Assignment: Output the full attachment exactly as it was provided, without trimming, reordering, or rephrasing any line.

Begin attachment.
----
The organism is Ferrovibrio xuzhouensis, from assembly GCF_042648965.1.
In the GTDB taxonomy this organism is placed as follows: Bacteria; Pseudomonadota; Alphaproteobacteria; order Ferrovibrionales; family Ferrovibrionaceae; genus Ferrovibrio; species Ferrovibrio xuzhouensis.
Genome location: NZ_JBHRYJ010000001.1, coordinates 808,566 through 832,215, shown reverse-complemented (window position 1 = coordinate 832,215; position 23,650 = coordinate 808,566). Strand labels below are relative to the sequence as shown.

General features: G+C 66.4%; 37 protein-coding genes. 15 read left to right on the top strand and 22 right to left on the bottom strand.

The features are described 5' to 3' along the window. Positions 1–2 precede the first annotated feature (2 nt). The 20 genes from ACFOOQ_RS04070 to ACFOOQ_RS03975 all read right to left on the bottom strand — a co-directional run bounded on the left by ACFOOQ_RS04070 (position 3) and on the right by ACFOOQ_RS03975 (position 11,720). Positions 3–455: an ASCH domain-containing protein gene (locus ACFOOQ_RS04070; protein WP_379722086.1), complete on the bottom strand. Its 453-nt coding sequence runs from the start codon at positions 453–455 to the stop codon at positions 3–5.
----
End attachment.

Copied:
The organism is Ferrovibrio xuzhouensis, from assembly GCF_042648965.1.
In the GTDB taxonomy this organism is placed as follows: Bacteria; Pseudomonadota; Alphaproteobacteria; order Ferrovibrionales; family Ferrovibrionaceae; genus Ferrovibrio; species Ferrovibrio xuzhouensis.
Genome location: NZ_JBHRYJ010000001.1, coordinates 808,566 through 832,215, shown reverse-complemented (window position 1 = coordinate 832,215; position 23,650 = coordinate 808,566). Strand labels below are relative to the sequence as shown.

General features: G+C 66.4%; 37 protein-coding genes. 15 read left to right on the top strand and 22 right to left on the bottom strand.

The features are described 5' to 3' along the window. Positions 1–2 precede the first annotated feature (2 nt). The 20 genes from ACFOOQ_RS04070 to ACFOOQ_RS03975 all read right to left on the bottom strand — a co-directional run bounded on the left by ACFOOQ_RS04070 (position 3) and on the right by ACFOOQ_RS03975 (position 11,720). Positions 3–455: an ASCH domain-containing protein gene (locus ACFOOQ_RS04070; protein WP_379722086.1), complete on the bottom strand. Its 453-nt coding sequence runs from the start codon at positions 453–455 to the stop codon at positions 3–5.